So. Is personhood – legal, and/or moral – synonymous with “biological human being”? There’s only two possible answers (indeed, it really is that simple): Yes, or No.
If the answer is yes, then that means all biological human beings including the embryo (whether in a uterus or a plastic dish) have basic legal protections, and the most basic of these is the right to life, meaning to not have one’s life ended arbitrarily. (Noto bene: Capital punishment is not part of this discussion. The question of whether one can, by his own criminal action, forfeit his right to life is a separate question.)
If the answer is no, then the immediate follow on question is this: which biological lives are worthy of being considered persons, and who decides?
The only rational answer is to assert that all biological human life, from the moment of conception to the moment of natural death, is worthy of the status of personhood. That does not mean that all lives have equal rights – neither a fetus nor a high school student can vote – but it does mean that all of those flavors of human life have the right to basic protections, the most basic of which is right to their own lives. Otherwise, personhood is decided merely by whomever happens to have political power at the moment.
From this I hope it’s obvious that the “pros”, if any, to embryonic stem cell research do not outweigh the “cons”, anymore than the “pros” of slave labor on plantations in the south (and there were pros to this) would outweigh the cons of the institution of slavery and its degrading effect on humanity.*
2. How viable or useful are stem cells taken from adults?
Tremendously useful. The most common stem cell transplant procedure is bone marrow transplantation (BMT), first performed in 1955 (Stem cell transplantation is not new!!!) The stem cells from an adult donor (or, these days, umbilical cord blood, but still considered “somatic” or adult stem cells) are harvested, and then infused into the patient where they colonized the patient’s marrow and regenerate his capacity for hematopoiesis (the process of making red cells and white cells).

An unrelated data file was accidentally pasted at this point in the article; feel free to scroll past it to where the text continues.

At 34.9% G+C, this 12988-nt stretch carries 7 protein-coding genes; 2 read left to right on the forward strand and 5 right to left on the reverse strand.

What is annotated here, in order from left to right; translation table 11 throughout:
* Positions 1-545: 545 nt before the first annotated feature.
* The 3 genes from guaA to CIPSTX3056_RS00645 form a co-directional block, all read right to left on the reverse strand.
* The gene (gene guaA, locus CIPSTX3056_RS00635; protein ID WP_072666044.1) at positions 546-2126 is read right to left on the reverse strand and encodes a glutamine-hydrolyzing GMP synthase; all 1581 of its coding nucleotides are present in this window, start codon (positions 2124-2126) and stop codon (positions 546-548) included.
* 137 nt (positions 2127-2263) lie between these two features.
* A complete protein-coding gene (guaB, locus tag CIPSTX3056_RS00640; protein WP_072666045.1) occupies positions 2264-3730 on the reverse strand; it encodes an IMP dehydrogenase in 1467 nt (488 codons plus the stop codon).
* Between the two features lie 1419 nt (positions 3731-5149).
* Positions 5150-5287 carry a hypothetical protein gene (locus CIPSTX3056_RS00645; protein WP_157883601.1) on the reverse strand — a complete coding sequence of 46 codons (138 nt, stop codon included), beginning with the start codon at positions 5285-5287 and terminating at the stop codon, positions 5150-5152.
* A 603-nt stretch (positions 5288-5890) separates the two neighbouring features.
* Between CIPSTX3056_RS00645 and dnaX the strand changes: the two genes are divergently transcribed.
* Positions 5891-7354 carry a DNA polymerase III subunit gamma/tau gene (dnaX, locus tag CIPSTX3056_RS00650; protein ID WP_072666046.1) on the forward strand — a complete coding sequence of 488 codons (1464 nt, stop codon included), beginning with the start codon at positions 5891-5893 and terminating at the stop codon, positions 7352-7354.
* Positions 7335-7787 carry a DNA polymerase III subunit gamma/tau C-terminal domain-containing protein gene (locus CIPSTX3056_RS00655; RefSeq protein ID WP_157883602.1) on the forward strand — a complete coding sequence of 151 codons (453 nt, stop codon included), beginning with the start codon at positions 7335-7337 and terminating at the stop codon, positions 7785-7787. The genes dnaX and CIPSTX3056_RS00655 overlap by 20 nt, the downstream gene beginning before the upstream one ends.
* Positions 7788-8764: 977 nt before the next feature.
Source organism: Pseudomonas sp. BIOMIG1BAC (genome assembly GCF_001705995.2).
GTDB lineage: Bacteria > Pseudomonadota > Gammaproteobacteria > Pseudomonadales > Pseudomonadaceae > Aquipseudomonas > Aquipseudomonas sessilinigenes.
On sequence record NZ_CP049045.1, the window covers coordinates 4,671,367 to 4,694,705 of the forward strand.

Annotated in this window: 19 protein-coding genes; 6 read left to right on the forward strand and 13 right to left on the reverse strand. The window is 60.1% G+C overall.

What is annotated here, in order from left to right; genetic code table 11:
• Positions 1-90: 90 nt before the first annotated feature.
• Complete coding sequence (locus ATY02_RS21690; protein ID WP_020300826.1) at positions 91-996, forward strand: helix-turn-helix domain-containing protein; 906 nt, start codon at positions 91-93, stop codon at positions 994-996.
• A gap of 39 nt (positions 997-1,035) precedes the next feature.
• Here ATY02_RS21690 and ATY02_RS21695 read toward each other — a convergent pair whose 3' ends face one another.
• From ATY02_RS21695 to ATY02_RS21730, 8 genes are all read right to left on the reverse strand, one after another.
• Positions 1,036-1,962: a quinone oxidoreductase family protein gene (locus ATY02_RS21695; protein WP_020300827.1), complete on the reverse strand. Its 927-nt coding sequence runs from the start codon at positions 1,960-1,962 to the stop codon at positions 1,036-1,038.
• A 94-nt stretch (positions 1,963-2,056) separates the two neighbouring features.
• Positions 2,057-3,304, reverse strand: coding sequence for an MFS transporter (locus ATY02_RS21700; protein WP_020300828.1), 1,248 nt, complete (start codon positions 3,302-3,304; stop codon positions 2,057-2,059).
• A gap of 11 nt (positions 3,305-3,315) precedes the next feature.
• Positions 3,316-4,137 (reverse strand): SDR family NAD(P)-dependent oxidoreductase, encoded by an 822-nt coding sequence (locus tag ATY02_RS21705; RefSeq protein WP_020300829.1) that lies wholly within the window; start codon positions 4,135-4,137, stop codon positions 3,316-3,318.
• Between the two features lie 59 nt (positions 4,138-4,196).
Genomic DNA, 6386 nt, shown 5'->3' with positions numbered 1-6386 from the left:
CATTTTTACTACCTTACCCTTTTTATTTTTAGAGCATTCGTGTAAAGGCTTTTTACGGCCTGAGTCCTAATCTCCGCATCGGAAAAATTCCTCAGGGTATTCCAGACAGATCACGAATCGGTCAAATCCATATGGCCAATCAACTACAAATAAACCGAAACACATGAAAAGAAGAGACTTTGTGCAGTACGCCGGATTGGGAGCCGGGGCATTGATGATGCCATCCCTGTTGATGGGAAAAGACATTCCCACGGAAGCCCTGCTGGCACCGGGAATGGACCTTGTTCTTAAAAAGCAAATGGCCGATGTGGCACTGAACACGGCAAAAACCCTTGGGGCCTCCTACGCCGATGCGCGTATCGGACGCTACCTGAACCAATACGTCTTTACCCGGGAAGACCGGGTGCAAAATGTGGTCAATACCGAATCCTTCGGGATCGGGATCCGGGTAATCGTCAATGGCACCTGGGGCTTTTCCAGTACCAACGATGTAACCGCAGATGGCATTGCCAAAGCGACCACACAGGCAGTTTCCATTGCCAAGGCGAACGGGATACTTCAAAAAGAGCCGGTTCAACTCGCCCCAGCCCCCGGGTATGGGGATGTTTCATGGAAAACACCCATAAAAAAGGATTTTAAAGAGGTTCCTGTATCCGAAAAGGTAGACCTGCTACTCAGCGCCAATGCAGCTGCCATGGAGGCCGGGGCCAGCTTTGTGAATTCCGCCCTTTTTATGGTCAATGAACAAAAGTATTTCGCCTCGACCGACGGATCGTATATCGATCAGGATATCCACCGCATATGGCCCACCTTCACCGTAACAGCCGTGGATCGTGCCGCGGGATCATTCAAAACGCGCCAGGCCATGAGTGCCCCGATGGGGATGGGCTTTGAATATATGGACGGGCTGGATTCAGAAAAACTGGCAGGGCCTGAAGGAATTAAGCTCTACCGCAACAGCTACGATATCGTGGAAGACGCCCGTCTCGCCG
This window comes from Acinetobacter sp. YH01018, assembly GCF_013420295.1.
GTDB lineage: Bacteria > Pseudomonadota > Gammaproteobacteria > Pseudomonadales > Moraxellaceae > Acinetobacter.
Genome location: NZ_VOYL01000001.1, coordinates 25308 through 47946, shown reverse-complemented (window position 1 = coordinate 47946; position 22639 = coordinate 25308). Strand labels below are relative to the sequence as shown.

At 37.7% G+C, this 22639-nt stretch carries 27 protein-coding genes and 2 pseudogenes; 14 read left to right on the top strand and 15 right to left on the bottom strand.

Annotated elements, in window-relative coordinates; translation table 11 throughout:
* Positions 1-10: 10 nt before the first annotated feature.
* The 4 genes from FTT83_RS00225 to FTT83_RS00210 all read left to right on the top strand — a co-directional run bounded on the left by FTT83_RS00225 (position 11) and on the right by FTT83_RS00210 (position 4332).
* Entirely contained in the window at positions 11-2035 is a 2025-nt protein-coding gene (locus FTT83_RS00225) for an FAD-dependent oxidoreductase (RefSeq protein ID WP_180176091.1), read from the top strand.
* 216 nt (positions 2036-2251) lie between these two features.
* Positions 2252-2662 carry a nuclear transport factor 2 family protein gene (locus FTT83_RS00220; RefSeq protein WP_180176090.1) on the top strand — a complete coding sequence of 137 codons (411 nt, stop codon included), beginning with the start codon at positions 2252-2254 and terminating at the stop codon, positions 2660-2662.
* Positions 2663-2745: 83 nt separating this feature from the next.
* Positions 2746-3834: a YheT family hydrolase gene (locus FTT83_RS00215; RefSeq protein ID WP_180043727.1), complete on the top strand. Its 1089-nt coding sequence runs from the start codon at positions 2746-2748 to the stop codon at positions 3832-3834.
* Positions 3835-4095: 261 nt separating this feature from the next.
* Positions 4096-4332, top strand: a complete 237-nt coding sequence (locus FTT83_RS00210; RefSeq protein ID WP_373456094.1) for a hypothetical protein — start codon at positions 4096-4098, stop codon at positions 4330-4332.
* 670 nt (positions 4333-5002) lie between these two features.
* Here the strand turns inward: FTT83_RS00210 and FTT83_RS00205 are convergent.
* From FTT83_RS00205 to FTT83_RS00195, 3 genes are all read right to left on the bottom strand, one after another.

Bone marrow transplantation is part of therapeutic regimens for a huge list of malignant and non-malignant (but severe) diagnoses. The stem cells may be derived from the donor himself (autologous transplant) or a different person (allogeneic transplant, this includes umbilical cord stem cells).
3. Are there any adverse side effects that are possible to occur when using stem cell therapy?
Absolutely. Using BMT as the example, there are a list of adverse events, some severe and others less so. Detailed discussion of these is way beyond the scope of this session, suffice it to say that the most serious risks involve some form of rejection (most commonly graft vs. host disease; note that this would only be seen in the allogeneic BMT) and graft failure. Conversely, BMT is only considered as a therapy in the case of serious and lethal diseases, so it is a risk/benefit analysis. Most BMT patients do better than they would have without the BMT.
4. Stem cells are predicted to be able to do miraculous things in the future, at the current rate of research, how long do you think that will take? (When I say miraculous things I mean things like preventing or undoing Alzheimer's or something like that)